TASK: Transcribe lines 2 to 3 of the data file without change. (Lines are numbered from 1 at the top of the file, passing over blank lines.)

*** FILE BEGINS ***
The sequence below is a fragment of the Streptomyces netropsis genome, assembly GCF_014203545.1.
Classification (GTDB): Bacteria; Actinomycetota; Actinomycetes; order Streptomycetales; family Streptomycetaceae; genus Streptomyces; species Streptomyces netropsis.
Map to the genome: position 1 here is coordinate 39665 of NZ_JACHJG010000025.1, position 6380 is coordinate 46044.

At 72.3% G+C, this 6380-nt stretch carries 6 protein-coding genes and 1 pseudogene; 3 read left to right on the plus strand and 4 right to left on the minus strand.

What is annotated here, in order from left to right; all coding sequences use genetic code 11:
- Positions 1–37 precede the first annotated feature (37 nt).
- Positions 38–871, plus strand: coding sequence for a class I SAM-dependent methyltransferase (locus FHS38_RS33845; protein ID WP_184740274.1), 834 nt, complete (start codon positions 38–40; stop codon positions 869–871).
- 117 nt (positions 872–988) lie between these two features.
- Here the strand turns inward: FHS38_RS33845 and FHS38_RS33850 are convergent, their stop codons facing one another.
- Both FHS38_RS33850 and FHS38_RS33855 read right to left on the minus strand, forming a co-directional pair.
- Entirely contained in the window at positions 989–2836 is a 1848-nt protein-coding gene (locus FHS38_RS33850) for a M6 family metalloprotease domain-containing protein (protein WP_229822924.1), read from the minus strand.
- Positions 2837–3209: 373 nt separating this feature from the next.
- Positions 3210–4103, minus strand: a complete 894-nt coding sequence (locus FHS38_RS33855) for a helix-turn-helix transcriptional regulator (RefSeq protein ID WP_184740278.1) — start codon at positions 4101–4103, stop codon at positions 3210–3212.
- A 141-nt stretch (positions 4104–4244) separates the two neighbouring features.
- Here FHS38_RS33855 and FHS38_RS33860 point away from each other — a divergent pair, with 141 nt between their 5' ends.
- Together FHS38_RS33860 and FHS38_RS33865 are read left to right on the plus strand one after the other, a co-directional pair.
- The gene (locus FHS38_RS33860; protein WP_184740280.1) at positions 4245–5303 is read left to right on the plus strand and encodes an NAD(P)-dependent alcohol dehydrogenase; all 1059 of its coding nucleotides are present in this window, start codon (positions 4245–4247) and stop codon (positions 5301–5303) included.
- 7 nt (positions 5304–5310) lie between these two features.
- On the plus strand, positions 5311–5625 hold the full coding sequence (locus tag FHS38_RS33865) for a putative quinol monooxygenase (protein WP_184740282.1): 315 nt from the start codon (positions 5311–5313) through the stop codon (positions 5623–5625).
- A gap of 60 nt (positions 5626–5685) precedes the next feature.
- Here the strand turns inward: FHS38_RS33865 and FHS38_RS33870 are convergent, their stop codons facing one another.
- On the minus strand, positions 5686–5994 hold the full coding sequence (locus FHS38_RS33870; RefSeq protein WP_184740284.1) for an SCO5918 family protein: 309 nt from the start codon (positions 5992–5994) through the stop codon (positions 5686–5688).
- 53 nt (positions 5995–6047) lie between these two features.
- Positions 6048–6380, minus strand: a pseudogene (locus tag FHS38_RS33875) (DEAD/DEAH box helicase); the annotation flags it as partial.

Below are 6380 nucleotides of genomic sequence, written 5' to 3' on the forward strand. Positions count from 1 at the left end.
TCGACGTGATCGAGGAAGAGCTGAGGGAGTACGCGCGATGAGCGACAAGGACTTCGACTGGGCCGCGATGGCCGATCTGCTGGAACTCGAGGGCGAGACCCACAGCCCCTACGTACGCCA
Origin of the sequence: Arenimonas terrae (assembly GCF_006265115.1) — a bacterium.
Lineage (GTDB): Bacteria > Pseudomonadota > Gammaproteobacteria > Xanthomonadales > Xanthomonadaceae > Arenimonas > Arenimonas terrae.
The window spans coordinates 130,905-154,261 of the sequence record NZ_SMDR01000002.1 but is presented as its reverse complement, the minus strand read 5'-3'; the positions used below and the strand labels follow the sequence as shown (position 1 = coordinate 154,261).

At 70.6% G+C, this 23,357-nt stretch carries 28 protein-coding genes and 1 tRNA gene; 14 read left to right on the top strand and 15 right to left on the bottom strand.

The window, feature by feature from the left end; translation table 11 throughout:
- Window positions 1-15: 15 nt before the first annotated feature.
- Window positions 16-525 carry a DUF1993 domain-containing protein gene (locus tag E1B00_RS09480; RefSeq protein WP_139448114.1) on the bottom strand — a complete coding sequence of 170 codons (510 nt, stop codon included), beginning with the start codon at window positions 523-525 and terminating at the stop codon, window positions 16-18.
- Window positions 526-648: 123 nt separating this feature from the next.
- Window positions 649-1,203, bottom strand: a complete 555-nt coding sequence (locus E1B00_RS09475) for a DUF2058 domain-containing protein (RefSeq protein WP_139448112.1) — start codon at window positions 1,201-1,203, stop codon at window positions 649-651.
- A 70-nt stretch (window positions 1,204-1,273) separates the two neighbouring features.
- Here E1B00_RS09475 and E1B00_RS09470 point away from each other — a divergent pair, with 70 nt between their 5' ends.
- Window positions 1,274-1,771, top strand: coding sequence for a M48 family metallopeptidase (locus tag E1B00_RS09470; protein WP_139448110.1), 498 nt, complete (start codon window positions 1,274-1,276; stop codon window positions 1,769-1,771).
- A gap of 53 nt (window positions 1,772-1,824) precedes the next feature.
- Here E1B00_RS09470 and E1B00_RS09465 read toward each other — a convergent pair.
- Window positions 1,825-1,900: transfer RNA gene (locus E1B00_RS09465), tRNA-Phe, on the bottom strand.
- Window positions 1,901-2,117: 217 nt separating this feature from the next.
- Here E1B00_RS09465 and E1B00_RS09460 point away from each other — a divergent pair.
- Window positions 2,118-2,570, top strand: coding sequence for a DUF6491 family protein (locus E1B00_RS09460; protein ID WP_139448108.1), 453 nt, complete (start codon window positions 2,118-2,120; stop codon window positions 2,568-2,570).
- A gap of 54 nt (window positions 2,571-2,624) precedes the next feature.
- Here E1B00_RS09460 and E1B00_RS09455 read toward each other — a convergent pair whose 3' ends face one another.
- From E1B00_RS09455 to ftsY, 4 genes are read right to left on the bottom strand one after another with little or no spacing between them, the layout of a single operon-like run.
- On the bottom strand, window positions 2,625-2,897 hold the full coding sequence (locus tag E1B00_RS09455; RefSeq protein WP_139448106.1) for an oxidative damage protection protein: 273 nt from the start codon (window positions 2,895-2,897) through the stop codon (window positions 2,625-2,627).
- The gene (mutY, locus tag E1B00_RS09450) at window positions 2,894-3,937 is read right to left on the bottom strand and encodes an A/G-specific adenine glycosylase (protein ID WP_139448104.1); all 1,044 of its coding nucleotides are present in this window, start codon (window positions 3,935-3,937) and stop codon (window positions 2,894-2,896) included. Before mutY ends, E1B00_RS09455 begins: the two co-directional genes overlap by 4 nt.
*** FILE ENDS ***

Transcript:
Classification (GTDB): Bacteria; Actinomycetota; Actinomycetes; order Streptomycetales; family Streptomycetaceae; genus Streptomyces; species Streptomyces netropsis.
Map to the genome: position 1 here is coordinate 39665 of NZ_JACHJG010000025.1, position 6380 is coordinate 46044.